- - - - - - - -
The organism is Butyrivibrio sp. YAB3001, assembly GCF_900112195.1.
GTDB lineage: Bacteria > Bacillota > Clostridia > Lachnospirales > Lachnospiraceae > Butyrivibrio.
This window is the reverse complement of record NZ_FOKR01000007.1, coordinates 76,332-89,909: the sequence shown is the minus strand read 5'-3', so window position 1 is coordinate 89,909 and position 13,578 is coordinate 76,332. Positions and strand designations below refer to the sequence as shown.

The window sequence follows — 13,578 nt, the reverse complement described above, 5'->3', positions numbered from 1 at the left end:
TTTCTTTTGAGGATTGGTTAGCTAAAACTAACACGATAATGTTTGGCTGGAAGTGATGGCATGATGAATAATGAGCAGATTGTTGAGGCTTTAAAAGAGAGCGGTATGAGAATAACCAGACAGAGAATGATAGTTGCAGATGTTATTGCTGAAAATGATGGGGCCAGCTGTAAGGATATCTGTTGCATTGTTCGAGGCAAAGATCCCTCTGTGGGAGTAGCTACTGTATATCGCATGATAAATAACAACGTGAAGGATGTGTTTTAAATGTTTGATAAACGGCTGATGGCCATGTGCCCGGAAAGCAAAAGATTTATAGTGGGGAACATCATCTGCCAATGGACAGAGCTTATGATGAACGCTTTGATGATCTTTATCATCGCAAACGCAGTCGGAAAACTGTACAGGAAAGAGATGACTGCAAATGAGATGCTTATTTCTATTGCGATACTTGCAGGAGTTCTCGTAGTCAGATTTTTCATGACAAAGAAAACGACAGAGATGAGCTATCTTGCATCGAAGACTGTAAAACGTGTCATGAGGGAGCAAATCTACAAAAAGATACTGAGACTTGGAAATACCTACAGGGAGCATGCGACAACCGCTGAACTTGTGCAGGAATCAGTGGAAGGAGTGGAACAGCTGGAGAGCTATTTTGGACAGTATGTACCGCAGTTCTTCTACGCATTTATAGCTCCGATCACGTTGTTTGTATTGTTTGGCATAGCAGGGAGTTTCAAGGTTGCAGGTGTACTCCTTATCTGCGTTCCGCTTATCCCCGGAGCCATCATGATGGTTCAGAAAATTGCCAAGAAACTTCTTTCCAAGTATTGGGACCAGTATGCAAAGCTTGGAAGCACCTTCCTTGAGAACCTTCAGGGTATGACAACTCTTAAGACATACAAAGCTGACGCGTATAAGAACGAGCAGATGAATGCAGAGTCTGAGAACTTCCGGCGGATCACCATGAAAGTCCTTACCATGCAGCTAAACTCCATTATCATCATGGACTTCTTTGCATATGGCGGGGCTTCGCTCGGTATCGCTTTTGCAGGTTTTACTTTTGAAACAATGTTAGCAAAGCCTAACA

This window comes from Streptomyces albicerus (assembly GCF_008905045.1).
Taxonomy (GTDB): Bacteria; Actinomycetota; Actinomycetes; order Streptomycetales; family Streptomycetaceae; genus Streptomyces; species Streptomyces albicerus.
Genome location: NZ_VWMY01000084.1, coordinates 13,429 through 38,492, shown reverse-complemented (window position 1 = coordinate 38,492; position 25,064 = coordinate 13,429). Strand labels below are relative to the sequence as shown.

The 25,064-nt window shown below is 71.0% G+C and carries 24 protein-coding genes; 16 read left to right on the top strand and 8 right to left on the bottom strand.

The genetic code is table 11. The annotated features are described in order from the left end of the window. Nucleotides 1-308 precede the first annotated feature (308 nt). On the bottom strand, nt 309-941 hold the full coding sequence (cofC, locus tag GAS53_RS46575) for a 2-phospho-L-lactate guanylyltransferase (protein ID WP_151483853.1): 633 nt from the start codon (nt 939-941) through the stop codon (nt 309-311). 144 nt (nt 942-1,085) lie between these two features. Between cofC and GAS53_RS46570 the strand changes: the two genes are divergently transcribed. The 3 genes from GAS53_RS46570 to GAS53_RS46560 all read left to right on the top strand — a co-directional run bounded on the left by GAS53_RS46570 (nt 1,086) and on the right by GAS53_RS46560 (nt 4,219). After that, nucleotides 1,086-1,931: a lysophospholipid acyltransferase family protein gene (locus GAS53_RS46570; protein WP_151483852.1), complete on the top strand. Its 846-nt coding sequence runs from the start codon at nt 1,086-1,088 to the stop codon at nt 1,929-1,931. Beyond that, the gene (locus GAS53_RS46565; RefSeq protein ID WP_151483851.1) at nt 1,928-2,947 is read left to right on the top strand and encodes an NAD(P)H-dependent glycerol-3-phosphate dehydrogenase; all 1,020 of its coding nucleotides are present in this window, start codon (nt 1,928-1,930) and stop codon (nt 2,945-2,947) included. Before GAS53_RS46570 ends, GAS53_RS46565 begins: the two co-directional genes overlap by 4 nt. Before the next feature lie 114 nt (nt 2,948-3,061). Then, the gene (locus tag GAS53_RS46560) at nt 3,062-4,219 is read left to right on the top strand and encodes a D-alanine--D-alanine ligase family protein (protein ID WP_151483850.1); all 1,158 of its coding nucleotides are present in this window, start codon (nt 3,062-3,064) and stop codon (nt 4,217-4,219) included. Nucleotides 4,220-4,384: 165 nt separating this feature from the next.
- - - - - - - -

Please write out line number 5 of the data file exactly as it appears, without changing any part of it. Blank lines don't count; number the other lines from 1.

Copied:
TTTCTTTTGAGGATTGGTTAGCTAAAACTAACACGATAATGTTTGGCTGGAAGTGATGGCATGATGAATAATGAGCAGATTGTTGAGGCTTTAAAAGAGAGCGGTATGAGAATAACCAGACAGAGAATGATAGTTGCAGATGTTATTGCTGAAAATGATGGGGCCAGCTGTAAGGATATCTGTTGCATTGTTCGAGGCAAAGATCCCTCTGTGGGAGTAGCTACTGTATATCGCATGATAAATAACAACGTGAAGGATGTGTTTTAAATGTTTGATAAACGGCTGATGGCCATGTGCCCGGAAAGCAAAAGATTTATAGTGGGGAACATCATCTGCCAATGGACAGAGCTTATGATGAACGCTTTGATGATCTTTATCATCGCAAACGCAGTCGGAAAACTGTACAGGAAAGAGATGACTGCAAATGAGATGCTTATTTCTATTGCGATACTTGCAGGAGTTCTCGTAGTCAGATTTTTCATGACAAAGAAAACGACAGAGATGAGCTATCTTGCATCGAAGACTGTAAAACGTGTCATGAGGGAGCAAATCTACAAAAAGATACTGAGACTTGGAAATACCTACAGGGAGCATGCGACAACCGCTGAACTTGTGCAGGAATCAGTGGAAGGAGTGGAACAGCTGGAGAGCTATTTTGGACAGTATGTACCGCAGTTCTTCTACGCATTTATAGCTCCGATCACGTTGTTTGTATTGTTTGGCATAGCAGGGAGTTTCAAGGTTGCAGGTGTACTCCTTATCTGCGTTCCGCTTATCCCCGGAGCCATCATGATGGTTCAGAAAATTGCCAAGAAACTTCTTTCCAAGTATTGGGACCAGTATGCAAAGCTTGGAAGCACCTTCCTTGAGAACCTTCAGGGTATGACAACTCTTAAGACATACAAAGCTGACGCGTATAAGAACGAGCAGATGAATGCAGAGTCTGAGAACTTCCGGCGGATCACCATGAAAGTCCTTACCATGCAGCTAAACTCCATTATCATCATGGACTTCTTTGCATATGGCGGGGCTTCGCTCGGTATCGCTTTTGCAGGTTTTACTTTTGAAACAATGTTAGCAAAGCCTAACA